Wide-ranging and engaging, Selves in Question considers the various ways in which auto/biographical accounts situate and question the self in contemporary southern Africa. The twenty-seven interviews presented here consider both the ontological status and the representation of the self. They remind us that the self is constantly under construction in webs of interlocution and that its status and representation are always in question. The contributors, therefore, look at ways in which auto/biographical practices contribute to placing, understanding, and troubling the self and selves in postcolonies in the current global constellation. They examine topics such as the contexts conducive to production processes; the contents and forms of auto/biographical accounts; and finally, their impact on the producers and the audience. In doing so they map out a multitude of variables – including the specific historical juncture, geo-political locations, social positions, cultures, languages, generations, and genders – in their relations to auto/biographical practices. Those interviewed include the famous and the hardly known, women and men, writers and performers who communicate in a variety of languages: Afrikaans, English, Xhosa, isiZulu, Sesotho, and Yiddish. An extensive introduction offers a general framework on the contestation of self through auto/biography, a historical overview of auto/biographical representation in South Africa up to the present time, an outline of theoretical and thematic issues at stake in southern Africa auto/biography, and extensive primary and secondary biographies.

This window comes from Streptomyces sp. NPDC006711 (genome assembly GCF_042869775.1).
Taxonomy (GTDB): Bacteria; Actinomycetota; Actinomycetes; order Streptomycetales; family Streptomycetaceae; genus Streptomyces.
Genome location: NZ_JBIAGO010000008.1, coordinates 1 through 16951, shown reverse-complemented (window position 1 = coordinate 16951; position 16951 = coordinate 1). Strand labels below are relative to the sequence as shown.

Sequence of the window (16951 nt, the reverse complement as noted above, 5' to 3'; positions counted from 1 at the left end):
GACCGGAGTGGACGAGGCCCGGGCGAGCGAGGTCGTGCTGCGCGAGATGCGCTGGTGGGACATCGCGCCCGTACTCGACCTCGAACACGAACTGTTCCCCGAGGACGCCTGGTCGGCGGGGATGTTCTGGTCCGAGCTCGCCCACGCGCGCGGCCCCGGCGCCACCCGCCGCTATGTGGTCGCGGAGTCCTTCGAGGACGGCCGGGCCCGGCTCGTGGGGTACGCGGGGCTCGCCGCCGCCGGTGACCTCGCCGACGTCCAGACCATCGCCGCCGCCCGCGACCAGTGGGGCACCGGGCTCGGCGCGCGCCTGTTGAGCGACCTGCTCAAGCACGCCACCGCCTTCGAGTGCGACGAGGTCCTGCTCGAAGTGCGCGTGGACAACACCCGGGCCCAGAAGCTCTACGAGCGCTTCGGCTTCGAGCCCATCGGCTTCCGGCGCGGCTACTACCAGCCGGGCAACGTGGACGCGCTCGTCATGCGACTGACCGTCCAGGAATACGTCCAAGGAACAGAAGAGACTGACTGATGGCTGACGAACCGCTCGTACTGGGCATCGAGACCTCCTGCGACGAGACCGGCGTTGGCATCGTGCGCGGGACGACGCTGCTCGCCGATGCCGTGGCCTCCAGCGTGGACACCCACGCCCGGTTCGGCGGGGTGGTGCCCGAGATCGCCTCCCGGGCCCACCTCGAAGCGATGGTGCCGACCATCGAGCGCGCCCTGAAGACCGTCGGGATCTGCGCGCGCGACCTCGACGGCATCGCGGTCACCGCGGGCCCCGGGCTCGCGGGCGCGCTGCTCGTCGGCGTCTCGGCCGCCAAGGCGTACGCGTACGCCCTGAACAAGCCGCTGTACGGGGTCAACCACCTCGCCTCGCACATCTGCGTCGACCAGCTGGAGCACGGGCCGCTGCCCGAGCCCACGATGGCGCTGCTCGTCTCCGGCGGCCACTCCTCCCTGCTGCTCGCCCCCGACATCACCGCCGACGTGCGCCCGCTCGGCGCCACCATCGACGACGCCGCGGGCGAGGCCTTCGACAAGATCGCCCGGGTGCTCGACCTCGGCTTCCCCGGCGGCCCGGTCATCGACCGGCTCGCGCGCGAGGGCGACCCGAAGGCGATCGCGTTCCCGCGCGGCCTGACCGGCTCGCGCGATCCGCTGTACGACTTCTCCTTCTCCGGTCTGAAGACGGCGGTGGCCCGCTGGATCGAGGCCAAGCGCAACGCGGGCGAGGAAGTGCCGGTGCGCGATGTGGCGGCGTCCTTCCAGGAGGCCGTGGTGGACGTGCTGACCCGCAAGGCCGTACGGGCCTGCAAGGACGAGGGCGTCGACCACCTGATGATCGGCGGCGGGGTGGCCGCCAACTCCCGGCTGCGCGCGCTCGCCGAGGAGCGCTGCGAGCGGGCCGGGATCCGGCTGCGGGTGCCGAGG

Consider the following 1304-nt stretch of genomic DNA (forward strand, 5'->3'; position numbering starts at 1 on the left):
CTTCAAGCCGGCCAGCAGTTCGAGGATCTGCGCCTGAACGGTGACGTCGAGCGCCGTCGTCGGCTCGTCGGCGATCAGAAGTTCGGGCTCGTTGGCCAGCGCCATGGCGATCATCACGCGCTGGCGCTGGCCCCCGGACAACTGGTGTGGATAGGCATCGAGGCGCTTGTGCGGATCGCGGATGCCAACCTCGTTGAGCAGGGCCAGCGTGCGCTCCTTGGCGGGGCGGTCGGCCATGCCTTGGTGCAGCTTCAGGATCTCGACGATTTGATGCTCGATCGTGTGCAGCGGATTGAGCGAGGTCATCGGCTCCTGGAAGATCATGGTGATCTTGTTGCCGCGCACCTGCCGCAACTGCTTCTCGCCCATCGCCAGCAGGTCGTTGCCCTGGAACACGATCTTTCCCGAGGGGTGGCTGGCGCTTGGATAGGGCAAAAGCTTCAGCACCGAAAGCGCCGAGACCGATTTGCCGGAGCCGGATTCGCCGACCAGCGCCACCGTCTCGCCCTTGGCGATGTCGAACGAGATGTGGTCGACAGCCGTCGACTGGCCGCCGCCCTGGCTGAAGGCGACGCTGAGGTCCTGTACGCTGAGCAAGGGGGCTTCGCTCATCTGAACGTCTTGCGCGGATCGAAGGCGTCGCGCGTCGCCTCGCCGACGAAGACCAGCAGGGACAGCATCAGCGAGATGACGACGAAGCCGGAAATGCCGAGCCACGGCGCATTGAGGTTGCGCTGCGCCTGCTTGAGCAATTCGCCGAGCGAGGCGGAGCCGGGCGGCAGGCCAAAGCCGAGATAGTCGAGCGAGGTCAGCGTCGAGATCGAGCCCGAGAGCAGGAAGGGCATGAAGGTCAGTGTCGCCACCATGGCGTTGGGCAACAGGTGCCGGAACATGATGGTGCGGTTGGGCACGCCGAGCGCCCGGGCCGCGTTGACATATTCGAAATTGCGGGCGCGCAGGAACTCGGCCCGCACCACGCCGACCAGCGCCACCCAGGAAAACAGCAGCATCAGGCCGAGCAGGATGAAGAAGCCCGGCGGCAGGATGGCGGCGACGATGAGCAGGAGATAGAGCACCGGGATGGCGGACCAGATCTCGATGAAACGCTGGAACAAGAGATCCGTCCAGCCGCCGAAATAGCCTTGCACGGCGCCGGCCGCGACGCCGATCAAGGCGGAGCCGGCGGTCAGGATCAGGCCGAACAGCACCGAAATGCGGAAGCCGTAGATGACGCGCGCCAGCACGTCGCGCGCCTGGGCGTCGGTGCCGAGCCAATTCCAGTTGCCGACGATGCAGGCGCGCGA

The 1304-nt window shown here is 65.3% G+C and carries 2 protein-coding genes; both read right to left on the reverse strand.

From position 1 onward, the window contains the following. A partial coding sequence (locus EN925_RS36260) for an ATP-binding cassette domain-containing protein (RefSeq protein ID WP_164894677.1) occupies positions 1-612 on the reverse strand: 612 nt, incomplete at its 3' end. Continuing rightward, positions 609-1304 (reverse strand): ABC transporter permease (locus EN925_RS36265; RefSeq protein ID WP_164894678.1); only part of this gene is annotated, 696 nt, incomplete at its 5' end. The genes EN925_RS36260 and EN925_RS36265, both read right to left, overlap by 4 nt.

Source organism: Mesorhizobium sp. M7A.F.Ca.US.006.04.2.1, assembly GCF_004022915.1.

Judith Coullie is professor of English Studies at the University of KwaZulu-Natal.
Stephan Meyer is a lecturer at the Language Centre of the University of Basel.
Thengani Ngwenya is director of academic affairs at the Durban University of Technology’s (DUT) midlands campuses.
Thomas Olver is an editor and teacher in South Africa.Back to top
Publisher: Honolulu: University of Hawai’i Press
Author: Judith Coullie, Stephan Meyer, Thengani Ngwenya and Thomas Olver (eds.)